Now that you know in general why creatives often split on adaptations, let's return to the case study of Avatar: The Last Airbender. For Avatar: The Last Airbender, the problem is how Netflix and the creators view the show's purpose. When it comes to smaller Netflix shows like Russian Doll, Maniac, Master of None, I Think You Should Leave with Tim Robinson and Dark, Netflix allows a lot of creative freedom. These small niche shows get to take creative risks because they are original stories, have small audiences, and cost less. Media can be successful in two ways: critical acclaim and profitability. To achieve critical acclaim, you don’t need a huge audience. In fact, it’s better to have a small but satisfied audience. Stranger Things has a huge audience and is only ranked #49 out of 160 original Netflix films. On the other hand, the five shows previously listed are among the top-rated original series on Rotten Tomatoes and have very small audiences. 

Netflix wants their Avatar: The Last Airbender adaptation to achieve monetary success. Streaming services need massive franchise-able intellectual properties that are four-quadrant hits. A four-quadrant movie or TV show is a piece of media which appeals to all four major demographic "quadrants'' of the movie going audience: male, female, and both over- and under-25s. Four-quadrant shows like Stranger Things drive conversation and gain subscribers around the world. Gaining subscribers translates to profit for the company. After all, at the end of the day, Hollywood is a business. Furthermore, to make small niche shows Netflix needs money earned through blockbuster type shows. Netflix wants Avatar: The Last Airbender to be a breadwinner for the company.

In other words, Netflix views its adaptation in terms of making the most marketable extension of the Avatar brand for long-term monetary success. On the other hand, DiMartino and Konietzko wanted the adaptation to have a singular creative vision. To them, the goal of the remake was to dive back into their creation. It was never about giving Netflix a solid stream of revenue. Because of the different visions, Netflix viewed Avatar the Last Airbender as bigger than its creators. Netflix needs its next hit show to increase subscribers, and they hoped that Avatar the Last Airbender was the means to that end.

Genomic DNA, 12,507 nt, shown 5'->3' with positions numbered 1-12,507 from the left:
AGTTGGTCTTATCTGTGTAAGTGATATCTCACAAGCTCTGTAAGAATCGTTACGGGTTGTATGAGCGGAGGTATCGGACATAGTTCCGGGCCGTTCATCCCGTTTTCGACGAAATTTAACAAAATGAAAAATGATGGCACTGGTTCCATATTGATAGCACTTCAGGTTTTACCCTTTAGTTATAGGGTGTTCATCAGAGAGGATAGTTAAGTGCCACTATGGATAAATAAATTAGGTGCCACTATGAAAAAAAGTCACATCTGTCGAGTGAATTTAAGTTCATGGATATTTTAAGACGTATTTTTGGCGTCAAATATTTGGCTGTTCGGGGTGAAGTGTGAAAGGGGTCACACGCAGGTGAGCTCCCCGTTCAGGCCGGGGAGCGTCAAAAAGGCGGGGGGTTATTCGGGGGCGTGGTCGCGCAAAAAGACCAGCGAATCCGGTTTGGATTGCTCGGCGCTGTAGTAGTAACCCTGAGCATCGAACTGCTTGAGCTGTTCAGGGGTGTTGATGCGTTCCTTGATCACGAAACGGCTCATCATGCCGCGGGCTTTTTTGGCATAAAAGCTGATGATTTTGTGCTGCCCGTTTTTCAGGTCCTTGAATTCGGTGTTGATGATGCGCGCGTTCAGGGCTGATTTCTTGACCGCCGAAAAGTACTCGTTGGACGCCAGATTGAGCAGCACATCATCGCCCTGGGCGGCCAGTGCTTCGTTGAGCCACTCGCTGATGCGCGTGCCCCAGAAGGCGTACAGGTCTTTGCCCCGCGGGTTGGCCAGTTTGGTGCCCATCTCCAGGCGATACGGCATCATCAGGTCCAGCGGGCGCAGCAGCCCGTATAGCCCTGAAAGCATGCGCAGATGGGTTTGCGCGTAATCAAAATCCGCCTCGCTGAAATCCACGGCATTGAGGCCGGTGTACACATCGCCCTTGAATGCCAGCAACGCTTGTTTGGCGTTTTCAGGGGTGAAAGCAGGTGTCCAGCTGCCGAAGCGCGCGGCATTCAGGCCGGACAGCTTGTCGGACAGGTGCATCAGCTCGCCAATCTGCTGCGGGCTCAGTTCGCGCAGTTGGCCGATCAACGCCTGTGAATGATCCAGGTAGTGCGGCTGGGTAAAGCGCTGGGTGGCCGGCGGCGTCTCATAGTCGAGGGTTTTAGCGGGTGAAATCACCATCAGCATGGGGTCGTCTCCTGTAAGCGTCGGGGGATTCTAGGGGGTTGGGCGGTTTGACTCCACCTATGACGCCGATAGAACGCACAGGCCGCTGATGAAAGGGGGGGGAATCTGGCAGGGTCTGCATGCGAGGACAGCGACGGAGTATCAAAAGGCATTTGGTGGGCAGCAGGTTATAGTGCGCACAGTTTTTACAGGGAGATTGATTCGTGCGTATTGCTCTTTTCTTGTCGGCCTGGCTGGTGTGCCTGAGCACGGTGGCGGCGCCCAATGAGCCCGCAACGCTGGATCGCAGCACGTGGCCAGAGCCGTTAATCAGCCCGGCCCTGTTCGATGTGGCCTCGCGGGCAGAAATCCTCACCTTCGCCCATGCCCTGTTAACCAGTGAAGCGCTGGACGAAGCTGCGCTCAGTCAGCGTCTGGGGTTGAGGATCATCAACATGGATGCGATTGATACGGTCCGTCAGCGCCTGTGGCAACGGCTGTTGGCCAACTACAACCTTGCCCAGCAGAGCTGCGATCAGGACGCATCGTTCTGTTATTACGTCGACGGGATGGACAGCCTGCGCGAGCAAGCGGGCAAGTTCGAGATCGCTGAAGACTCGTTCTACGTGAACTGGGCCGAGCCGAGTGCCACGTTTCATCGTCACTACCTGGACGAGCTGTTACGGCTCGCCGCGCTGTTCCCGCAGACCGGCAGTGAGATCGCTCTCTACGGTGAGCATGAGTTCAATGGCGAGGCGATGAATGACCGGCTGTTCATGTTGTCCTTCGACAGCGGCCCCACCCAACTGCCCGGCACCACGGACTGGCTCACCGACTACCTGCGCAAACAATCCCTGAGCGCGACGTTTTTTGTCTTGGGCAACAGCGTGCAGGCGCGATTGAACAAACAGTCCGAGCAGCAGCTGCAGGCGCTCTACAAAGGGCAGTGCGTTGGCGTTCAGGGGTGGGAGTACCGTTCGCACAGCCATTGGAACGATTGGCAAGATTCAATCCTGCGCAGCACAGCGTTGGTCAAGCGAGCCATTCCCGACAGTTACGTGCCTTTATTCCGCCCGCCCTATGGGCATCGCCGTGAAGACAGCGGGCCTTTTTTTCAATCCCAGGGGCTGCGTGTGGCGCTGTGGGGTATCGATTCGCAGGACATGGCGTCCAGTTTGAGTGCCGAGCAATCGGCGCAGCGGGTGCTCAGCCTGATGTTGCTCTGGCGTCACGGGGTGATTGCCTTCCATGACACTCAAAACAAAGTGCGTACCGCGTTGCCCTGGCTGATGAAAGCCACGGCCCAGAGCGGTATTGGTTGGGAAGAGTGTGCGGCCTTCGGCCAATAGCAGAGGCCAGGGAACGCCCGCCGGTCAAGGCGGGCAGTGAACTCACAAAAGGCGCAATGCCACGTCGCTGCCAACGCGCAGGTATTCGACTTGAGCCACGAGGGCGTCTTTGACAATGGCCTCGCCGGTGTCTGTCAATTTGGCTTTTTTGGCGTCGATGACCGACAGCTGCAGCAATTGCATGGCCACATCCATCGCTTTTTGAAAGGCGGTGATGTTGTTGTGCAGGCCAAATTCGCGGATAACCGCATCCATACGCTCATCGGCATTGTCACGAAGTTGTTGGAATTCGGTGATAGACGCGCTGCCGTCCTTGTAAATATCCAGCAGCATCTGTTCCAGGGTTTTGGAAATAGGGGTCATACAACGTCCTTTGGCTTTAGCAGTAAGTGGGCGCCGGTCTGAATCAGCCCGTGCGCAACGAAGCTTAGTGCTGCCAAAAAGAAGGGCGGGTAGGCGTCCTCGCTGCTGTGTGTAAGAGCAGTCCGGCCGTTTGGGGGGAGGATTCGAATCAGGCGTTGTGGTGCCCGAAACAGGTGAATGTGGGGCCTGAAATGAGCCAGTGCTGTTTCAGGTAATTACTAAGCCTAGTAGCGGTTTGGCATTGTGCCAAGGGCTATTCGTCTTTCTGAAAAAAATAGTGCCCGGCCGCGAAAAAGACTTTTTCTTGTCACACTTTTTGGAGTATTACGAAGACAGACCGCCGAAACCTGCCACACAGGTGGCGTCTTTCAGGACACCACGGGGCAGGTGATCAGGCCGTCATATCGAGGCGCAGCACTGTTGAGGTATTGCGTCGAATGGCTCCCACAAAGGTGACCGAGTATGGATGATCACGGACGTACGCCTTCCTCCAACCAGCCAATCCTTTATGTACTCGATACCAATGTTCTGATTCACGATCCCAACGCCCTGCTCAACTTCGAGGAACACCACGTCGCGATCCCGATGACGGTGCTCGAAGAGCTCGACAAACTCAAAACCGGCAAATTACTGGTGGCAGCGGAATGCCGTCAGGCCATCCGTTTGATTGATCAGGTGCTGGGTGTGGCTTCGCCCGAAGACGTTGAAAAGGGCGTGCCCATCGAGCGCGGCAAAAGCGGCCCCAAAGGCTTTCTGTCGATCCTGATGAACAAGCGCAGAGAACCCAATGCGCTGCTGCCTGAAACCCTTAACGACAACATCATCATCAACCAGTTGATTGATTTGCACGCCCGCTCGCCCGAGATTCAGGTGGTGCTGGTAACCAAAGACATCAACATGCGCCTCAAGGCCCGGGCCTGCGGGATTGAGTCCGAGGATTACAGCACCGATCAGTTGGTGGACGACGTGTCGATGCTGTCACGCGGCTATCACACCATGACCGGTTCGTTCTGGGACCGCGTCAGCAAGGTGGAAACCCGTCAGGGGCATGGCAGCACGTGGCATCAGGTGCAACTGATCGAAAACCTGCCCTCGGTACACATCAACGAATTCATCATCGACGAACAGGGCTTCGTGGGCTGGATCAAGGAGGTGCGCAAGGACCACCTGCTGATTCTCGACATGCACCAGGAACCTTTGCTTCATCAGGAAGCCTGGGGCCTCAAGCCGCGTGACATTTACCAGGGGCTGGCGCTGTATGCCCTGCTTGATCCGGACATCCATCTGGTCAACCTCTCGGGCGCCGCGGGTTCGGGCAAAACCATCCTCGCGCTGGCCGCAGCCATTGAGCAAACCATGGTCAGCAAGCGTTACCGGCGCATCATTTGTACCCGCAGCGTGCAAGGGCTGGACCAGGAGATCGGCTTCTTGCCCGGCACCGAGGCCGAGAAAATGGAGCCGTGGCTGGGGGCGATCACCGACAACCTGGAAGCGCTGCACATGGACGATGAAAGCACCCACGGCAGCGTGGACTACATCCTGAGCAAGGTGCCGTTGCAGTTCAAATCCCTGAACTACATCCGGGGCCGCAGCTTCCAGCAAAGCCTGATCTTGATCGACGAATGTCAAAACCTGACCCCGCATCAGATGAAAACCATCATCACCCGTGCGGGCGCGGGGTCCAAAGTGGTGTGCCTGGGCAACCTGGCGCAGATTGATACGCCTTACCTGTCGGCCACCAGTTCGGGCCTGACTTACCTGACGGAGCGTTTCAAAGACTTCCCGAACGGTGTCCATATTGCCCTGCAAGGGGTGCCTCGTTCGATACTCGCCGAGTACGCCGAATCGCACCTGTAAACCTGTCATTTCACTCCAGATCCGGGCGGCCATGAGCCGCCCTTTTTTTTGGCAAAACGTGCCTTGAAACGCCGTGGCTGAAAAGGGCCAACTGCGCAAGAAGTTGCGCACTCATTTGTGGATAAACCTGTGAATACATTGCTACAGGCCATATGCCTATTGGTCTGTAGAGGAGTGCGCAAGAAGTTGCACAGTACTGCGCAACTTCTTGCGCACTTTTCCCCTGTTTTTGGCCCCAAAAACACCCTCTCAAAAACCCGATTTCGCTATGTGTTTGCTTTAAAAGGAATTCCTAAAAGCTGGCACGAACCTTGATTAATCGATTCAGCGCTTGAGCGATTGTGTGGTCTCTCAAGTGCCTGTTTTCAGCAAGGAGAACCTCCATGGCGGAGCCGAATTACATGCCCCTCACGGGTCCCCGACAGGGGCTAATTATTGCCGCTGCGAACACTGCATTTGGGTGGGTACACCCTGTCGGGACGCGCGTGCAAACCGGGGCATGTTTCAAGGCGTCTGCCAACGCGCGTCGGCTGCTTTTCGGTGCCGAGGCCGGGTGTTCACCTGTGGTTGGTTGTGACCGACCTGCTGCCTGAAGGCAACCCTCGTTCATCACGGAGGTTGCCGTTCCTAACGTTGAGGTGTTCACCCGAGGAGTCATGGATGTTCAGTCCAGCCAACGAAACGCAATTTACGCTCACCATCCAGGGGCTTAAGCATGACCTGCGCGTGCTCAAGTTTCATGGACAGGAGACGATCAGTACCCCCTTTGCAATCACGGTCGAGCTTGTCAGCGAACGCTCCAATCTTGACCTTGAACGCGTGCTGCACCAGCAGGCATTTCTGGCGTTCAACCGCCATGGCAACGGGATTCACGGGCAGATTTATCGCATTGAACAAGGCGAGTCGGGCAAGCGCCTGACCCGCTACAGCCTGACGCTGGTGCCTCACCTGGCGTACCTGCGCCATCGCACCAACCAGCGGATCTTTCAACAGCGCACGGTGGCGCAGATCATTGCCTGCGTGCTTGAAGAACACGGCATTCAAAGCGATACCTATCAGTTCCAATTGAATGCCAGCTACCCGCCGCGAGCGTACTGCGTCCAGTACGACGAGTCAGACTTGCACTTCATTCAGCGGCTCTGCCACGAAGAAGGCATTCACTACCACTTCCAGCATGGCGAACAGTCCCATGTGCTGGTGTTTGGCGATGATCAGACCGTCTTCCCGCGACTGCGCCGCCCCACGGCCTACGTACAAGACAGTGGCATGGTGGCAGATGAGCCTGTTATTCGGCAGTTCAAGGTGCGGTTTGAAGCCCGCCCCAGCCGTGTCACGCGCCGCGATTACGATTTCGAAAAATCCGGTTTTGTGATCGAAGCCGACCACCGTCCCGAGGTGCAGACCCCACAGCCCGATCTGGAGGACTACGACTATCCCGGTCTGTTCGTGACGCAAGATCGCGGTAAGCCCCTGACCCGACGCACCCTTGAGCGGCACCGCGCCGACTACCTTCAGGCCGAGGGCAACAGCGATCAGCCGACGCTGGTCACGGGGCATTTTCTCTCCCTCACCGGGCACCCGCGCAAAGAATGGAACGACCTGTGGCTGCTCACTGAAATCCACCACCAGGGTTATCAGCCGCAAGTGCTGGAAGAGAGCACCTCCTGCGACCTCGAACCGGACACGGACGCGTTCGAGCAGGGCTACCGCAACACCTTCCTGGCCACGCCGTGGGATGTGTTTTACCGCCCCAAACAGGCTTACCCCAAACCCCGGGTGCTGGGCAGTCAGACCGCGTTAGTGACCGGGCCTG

Therefore, to turn the live-action Avatar the Last Airbender series into Netflix’s own Star Wars, it will cost a blockbuster movie amount to make. As YouTuber Captain Midnight says “Once that much money and brand management is involved creative voices often take a back seat. The more money is involved the more people there are behind the scenes that need to sign off and question every creative choice.”

Cadillacs With Their Paint Stripped Off: The Future of Adaptation

So what happens to adaptations where original creators and creatives split from the project? For Netflix’s Avatar: The Last Airbender, if they don’t cancel it will most likely become watered down and boringly competent. It will most likely have a more mature tone to avoid the outlandish assumption that “animation is for kids.” The same thing happened to the film adaptations of the Percy Jackson, Divergent, and Eragon series. Many people watched the adaptations, but they were pale imitations of the original creations. It was all bones but no meat. The problem is we live in a world where consumers have countless forms of entertainment from books, films, TV shows, YouTube videos, and video games. Therefore, a studio needs to trust the people they hire to tell a good story.

YouTuber Just Write touches upon the importance of not stripping a story down to its bones by bringing up Stephen King's novel The Stand. In 1978, King’s publisher Doubleday exerted their corporate power over King, forcing him to cut about 400 pages from the novel. Doubleday was not sure people would buy and read a long novel. However, in 1990, King regained creative control and published the uncut version of his novel. In the preface of the uncut version, King explains why he wanted to include the 400 pages. He writes, If all the story is there then why bother? Isn’t it indulgence after all? I think in really good stories the whole is always greater than the sum parts.”

King explains his stance by retelling the fairy tale Hansel and Gretel in only one paragraph, concluding, “I don’t know what you think, but for me that version is a loser. The story is there, but it’s not elegant. It’s like a Cadillac with the chrome stripped off and the paint sanded down to dull metal. It goes somewhere, but it ain’t, you know, boss.” In the end, when corporate power and studios meddle with a creator's vision instead of trusting the creative people to make a good adaptation, you get an acceptable mush of a story. A lukewarm adaptation is like a Cadillac with the chrome stripped off and the paint sanded down to metal.

It goes somewhere but it ain’t you know, boss.

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Emily Berg

Seattle U '21